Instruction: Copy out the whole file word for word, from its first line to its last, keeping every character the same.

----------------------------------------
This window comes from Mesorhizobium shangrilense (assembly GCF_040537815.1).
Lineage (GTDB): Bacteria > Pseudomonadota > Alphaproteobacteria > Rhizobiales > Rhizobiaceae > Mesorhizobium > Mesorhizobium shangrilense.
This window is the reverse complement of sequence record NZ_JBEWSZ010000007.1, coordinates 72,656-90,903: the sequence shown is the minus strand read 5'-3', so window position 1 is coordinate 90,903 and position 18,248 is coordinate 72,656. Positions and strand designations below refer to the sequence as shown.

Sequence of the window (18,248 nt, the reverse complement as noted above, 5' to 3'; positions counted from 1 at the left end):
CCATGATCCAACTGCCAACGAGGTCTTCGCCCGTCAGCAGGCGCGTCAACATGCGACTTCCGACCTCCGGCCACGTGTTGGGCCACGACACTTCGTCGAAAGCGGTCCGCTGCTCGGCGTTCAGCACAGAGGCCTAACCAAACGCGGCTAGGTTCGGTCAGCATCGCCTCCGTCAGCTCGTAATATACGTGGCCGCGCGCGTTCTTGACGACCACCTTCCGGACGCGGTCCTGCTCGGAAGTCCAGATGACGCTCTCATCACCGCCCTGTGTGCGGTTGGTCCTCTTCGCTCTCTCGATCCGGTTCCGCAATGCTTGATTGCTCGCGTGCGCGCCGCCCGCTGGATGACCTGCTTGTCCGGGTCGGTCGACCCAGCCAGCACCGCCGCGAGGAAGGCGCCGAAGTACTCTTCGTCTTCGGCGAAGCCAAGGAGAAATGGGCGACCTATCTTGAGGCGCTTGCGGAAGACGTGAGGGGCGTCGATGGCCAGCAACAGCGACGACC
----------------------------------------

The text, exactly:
This window comes from Mesorhizobium shangrilense (assembly GCF_040537815.1).
Lineage (GTDB): Bacteria > Pseudomonadota > Alphaproteobacteria > Rhizobiales > Rhizobiaceae > Mesorhizobium > Mesorhizobium shangrilense.
This window is the reverse complement of sequence record NZ_JBEWSZ010000007.1, coordinates 72,656-90,903: the sequence shown is the minus strand read 5'-3', so window position 1 is coordinate 90,903 and position 18,248 is coordinate 72,656. Positions and strand designations below refer to the sequence as shown.

Sequence of the window (18,248 nt, the reverse complement as noted above, 5' to 3'; positions counted from 1 at the left end):
CCATGATCCAACTGCCAACGAGGTCTTCGCCCGTCAGCAGGCGCGTCAACATGCGACTTCCGACCTCCGGCCACGTGTTGGGCCACGACACTTCGTCGAAAGCGGTCCGCTGCTCGGCGTTCAGCACAGAGGCCTAACCAAACGCGGCTAGGTTCGGTCAGCATCGCCTCCGTCAGCTCGTAATATACGTGGCCGCGCGCGTTCTTGACGACCACCTTCCGGACGCGGTCCTGCTCGGAAGTCCAGATGACGCTCTCATCACCGCCCTGTGTGCGGTTGGTCCTCTTCGCTCTCTCGATCCGGTTCCGCAATGCTTGATTGCTCGCGTGCGCGCCGCCCGCTGGATGACCTGCTTGTCCGGGTCGGTCGACCCAGCCAGCACCGCCGCGAGGAAGGCGCCGAAGTACTCTTCGTCTTCGGCGAAGCCAAGGAGAAATGGGCGACCTATCTTGAGGCGCTTGCGGAAGACGTGAGGGGCGTCGATGGCCAGCAACAGCGACGACC